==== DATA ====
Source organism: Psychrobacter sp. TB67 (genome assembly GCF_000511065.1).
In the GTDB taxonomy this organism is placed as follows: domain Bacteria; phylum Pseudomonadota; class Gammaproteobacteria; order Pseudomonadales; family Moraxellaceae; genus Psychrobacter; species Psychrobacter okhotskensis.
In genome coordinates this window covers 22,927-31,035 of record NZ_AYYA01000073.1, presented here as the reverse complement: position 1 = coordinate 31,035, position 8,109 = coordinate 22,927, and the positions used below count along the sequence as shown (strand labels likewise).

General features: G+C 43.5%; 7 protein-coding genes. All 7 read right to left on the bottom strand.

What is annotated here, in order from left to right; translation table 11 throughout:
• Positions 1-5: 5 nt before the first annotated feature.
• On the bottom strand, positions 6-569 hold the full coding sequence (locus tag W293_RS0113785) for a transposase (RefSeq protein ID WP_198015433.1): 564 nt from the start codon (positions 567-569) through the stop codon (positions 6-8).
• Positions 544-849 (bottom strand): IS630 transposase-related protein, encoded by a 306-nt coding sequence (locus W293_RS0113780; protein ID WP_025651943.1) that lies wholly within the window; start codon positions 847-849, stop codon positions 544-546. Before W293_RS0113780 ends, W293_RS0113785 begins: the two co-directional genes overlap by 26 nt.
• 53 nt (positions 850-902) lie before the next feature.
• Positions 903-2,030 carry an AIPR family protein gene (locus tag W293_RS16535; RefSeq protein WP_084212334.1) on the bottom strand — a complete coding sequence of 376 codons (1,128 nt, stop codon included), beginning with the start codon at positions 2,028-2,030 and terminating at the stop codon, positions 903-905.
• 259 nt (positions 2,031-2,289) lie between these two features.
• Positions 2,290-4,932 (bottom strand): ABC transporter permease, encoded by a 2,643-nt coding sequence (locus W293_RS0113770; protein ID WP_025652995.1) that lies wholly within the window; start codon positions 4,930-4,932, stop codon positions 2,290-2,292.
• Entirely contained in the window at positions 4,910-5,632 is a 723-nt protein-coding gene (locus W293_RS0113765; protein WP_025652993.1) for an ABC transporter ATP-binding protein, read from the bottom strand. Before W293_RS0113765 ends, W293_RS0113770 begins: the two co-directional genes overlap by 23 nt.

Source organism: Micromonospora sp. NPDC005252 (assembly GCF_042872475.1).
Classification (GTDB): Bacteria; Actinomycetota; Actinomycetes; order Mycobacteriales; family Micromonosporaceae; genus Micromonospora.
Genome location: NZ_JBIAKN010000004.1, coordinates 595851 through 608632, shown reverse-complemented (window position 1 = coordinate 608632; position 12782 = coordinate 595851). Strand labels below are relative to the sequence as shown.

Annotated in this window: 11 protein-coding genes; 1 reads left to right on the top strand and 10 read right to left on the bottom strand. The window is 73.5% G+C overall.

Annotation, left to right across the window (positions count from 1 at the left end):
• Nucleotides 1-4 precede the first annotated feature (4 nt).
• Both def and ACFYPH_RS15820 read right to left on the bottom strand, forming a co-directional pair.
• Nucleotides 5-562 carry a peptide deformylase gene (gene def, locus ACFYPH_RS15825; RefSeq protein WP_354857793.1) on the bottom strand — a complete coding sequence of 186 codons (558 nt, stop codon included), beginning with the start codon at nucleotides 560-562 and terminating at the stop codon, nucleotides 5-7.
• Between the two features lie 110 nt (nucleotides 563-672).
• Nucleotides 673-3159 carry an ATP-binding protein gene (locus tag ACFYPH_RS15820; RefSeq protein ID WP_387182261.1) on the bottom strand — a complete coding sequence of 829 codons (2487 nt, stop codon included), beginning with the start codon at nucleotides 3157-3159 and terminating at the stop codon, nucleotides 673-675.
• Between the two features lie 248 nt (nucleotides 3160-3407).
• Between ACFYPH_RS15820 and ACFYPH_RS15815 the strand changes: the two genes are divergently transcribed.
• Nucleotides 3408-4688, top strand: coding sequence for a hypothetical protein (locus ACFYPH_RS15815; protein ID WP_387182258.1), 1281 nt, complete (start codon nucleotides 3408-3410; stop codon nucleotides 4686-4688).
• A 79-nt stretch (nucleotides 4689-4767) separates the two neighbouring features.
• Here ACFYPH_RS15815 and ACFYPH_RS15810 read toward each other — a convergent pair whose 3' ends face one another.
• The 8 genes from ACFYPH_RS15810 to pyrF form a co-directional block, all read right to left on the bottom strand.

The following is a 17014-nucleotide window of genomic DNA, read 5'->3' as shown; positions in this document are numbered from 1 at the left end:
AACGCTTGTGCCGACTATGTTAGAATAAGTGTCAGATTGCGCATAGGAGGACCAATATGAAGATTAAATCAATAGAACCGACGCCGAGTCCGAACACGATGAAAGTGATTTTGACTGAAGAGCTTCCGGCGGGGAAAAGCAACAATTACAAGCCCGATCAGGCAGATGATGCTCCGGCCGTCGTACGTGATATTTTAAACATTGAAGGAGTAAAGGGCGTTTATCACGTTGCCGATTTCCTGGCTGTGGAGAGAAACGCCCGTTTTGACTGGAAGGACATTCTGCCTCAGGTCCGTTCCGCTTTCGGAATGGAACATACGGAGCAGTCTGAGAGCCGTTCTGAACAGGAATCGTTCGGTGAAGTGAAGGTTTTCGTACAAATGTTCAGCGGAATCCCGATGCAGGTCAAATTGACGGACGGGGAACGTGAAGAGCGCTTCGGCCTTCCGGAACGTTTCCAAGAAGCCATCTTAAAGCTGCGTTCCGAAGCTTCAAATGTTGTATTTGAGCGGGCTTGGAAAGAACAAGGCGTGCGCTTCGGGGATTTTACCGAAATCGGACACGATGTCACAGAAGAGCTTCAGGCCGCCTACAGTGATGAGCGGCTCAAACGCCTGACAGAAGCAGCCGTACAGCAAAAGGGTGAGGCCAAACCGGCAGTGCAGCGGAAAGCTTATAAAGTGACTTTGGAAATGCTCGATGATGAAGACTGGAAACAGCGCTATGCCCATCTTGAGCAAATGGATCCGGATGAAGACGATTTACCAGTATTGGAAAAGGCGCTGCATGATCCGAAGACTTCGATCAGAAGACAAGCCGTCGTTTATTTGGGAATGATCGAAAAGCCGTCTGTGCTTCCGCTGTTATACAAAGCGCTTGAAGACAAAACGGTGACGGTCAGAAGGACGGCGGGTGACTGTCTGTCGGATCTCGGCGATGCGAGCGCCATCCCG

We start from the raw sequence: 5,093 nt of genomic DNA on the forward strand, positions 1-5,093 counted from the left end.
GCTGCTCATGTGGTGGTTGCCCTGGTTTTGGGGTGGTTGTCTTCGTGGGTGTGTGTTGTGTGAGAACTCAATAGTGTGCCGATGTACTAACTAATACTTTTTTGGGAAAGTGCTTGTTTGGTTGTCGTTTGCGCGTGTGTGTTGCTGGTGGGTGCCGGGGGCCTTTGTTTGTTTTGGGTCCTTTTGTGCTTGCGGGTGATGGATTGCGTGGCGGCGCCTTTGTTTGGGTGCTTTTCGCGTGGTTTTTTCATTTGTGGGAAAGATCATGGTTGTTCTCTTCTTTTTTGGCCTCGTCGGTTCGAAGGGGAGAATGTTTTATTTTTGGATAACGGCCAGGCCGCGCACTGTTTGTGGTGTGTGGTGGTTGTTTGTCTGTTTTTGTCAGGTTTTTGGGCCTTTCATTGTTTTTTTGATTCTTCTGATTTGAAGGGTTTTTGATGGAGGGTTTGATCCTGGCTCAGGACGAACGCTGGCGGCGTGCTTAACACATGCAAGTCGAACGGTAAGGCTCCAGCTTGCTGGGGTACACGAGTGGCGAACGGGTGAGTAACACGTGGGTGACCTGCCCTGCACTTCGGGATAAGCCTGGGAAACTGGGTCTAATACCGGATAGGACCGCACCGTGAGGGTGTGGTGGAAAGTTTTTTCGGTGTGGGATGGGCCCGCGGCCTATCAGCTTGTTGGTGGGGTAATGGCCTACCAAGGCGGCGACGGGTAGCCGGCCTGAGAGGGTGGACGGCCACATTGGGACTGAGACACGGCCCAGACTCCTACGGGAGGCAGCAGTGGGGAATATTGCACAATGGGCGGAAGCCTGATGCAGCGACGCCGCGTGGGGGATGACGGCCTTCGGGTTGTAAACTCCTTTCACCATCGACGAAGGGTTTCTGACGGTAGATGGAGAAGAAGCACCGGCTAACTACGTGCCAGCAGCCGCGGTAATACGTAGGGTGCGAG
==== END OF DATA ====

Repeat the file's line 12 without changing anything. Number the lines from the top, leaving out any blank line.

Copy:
• Positions 2,290-4,932 (bottom strand): ABC transporter permease, encoded by a 2,643-nt coding sequence (locus W293_RS0113770; protein ID WP_025652995.1) that lies wholly within the window; start codon positions 4,930-4,932, stop codon positions 2,290-2,292.